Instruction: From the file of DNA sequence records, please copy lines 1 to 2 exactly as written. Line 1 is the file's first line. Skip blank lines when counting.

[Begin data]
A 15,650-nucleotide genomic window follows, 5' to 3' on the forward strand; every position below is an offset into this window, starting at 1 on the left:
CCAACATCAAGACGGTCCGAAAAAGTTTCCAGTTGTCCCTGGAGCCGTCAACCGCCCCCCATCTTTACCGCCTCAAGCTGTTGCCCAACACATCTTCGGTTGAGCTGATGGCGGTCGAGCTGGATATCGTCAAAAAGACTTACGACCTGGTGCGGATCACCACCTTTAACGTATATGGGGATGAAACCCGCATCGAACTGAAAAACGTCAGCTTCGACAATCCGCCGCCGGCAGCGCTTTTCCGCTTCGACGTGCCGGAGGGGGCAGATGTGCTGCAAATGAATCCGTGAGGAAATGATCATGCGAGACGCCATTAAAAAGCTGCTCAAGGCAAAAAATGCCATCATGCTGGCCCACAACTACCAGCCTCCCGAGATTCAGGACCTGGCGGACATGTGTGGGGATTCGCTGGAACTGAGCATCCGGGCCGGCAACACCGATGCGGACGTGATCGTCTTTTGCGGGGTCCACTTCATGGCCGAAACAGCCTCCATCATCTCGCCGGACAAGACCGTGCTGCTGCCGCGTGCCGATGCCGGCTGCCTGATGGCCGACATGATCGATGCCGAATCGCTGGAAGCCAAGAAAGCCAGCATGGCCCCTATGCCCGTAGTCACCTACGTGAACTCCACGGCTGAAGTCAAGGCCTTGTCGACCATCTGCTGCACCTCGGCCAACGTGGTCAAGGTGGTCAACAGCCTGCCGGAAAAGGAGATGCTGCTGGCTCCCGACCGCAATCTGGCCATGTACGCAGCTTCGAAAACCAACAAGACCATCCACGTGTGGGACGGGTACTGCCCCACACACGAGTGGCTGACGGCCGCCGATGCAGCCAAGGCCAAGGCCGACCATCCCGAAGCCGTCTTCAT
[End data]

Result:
A 15,650-nucleotide genomic window follows, 5' to 3' on the forward strand; every position below is an offset into this window, starting at 1 on the left:
CCAACATCAAGACGGTCCGAAAAAGTTTCCAGTTGTCCCTGGAGCCGTCAACCGCCCCCCATCTTTACCGCCTCAAGCTGTTGCCCAACACATCTTCGGTTGAGCTGATGGCGGTCGAGCTGGATATCGTCAAAAAGACTTACGACCTGGTGCGGATCACCACCTTTAACGTATATGGGGATGAAACCCGCATCGAACTGAAAAACGTCAGCTTCGACAATCCGCCGCCGGCAGCGCTTTTCCGCTTCGACGTGCCGGAGGGGGCAGATGTGCTGCAAATGAATCCGTGAGGAAATGATCATGCGAGACGCCATTAAAAAGCTGCTCAAGGCAAAAAATGCCATCATGCTGGCCCACAACTACCAGCCTCCCGAGATTCAGGACCTGGCGGACATGTGTGGGGATTCGCTGGAACTGAGCATCCGGGCCGGCAACACCGATGCGGACGTGATCGTCTTTTGCGGGGTCCACTTCATGGCCGAAACAGCCTCCATCATCTCGCCGGACAAGACCGTGCTGCTGCCGCGTGCCGATGCCGGCTGCCTGATGGCCGACATGATCGATGCCGAATCGCTGGAAGCCAAGAAAGCCAGCATGGCCCCTATGCCCGTAGTCACCTACGTGAACTCCACGGCTGAAGTCAAGGCCTTGTCGACCATCTGCTGCACCTCGGCCAACGTGGTCAAGGTGGTCAACAGCCTGCCGGAAAAGGAGATGCTGCTGGCTCCCGACCGCAATCTGGCCATGTACGCAGCTTCGAAAACCAACAAGACCATCCACGTGTGGGACGGGTACTGCCCCACACACGAGTGGCTGACGGCCGCCGATGCAGCCAAGGCCAAGGCCGACCATCCCGAAGCCGTCTTCAT